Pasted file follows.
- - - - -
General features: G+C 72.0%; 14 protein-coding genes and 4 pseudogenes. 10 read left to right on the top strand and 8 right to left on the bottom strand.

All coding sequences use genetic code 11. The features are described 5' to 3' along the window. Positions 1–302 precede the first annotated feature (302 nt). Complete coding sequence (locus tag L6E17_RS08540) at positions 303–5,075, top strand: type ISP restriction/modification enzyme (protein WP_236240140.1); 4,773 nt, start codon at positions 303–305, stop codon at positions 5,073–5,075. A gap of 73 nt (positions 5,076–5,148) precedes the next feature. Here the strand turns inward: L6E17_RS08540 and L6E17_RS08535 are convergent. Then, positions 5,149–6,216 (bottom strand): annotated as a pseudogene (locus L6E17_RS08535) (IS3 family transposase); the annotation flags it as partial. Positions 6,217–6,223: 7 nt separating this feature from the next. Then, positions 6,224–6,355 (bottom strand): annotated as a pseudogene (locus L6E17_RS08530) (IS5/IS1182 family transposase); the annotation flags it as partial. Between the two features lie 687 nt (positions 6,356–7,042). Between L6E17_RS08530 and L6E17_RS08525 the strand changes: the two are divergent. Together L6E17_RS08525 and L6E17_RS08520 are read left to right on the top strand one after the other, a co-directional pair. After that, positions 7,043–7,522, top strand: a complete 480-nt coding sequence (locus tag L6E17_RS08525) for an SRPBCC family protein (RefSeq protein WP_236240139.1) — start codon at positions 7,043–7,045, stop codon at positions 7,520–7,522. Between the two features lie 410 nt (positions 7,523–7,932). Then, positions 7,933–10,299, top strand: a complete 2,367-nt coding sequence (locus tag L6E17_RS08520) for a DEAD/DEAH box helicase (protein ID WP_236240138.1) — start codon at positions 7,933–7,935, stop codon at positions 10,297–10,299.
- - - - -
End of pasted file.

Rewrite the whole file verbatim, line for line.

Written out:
General features: G+C 72.0%; 14 protein-coding genes and 4 pseudogenes. 10 read left to right on the top strand and 8 right to left on the bottom strand.

All coding sequences use genetic code 11. The features are described 5' to 3' along the window. Positions 1–302 precede the first annotated feature (302 nt). Complete coding sequence (locus tag L6E17_RS08540) at positions 303–5,075, top strand: type ISP restriction/modification enzyme (protein WP_236240140.1); 4,773 nt, start codon at positions 303–305, stop codon at positions 5,073–5,075. A gap of 73 nt (positions 5,076–5,148) precedes the next feature. Here the strand turns inward: L6E17_RS08540 and L6E17_RS08535 are convergent. Then, positions 5,149–6,216 (bottom strand): annotated as a pseudogene (locus L6E17_RS08535) (IS3 family transposase); the annotation flags it as partial. Positions 6,217–6,223: 7 nt separating this feature from the next. Then, positions 6,224–6,355 (bottom strand): annotated as a pseudogene (locus L6E17_RS08530) (IS5/IS1182 family transposase); the annotation flags it as partial. Between the two features lie 687 nt (positions 6,356–7,042). Between L6E17_RS08530 and L6E17_RS08525 the strand changes: the two are divergent. Together L6E17_RS08525 and L6E17_RS08520 are read left to right on the top strand one after the other, a co-directional pair. After that, positions 7,043–7,522, top strand: a complete 480-nt coding sequence (locus tag L6E17_RS08525) for an SRPBCC family protein (RefSeq protein WP_236240139.1) — start codon at positions 7,043–7,045, stop codon at positions 7,520–7,522. Between the two features lie 410 nt (positions 7,523–7,932). Then, positions 7,933–10,299, top strand: a complete 2,367-nt coding sequence (locus tag L6E17_RS08520) for a DEAD/DEAH box helicase (protein ID WP_236240138.1) — start codon at positions 7,933–7,935, stop codon at positions 10,297–10,299.